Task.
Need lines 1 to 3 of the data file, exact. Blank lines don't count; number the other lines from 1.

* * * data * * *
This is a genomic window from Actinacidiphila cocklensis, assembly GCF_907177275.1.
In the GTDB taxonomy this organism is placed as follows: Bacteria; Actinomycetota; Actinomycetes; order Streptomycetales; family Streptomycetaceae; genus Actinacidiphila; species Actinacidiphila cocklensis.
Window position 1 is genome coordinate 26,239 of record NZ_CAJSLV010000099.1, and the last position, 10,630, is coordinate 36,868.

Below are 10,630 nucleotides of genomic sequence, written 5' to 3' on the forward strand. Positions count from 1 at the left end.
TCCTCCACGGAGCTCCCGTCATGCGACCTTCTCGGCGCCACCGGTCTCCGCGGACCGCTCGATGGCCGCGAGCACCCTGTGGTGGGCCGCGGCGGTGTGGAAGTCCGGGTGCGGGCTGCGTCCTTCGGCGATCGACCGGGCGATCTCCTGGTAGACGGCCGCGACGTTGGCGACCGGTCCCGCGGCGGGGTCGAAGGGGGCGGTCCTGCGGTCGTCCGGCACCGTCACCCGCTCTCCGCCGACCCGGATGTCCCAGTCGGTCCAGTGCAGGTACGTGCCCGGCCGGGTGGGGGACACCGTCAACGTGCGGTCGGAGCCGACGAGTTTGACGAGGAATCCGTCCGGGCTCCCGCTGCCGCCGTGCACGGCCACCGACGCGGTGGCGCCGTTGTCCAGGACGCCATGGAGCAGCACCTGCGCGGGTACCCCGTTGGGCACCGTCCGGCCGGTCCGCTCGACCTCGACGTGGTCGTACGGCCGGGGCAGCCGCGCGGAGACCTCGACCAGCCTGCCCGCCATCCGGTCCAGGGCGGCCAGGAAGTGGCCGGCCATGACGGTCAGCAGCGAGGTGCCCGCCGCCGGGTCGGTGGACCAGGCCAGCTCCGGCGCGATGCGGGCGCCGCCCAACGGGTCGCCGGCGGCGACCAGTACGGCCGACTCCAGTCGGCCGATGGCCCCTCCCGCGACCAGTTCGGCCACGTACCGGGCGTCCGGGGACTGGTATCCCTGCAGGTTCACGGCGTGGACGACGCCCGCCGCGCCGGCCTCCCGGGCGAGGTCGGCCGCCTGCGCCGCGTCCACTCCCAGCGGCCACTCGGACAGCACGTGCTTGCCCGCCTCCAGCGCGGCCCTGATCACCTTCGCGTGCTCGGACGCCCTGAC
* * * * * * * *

This is a genomic window from Actinacidiphila cocklensis, assembly GCF_907177275.1.
In the GTDB taxonomy this organism is placed as follows: Bacteria; Actinomycetota; Actinomycetes; order Streptomycetales; family Streptomycetaceae; genus Actinacidiphila; species Actinacidiphila cocklensis.
Window position 1 is genome coordinate 26,239 of record NZ_CAJSLV010000099.1, and the last position, 10,630, is coordinate 36,868.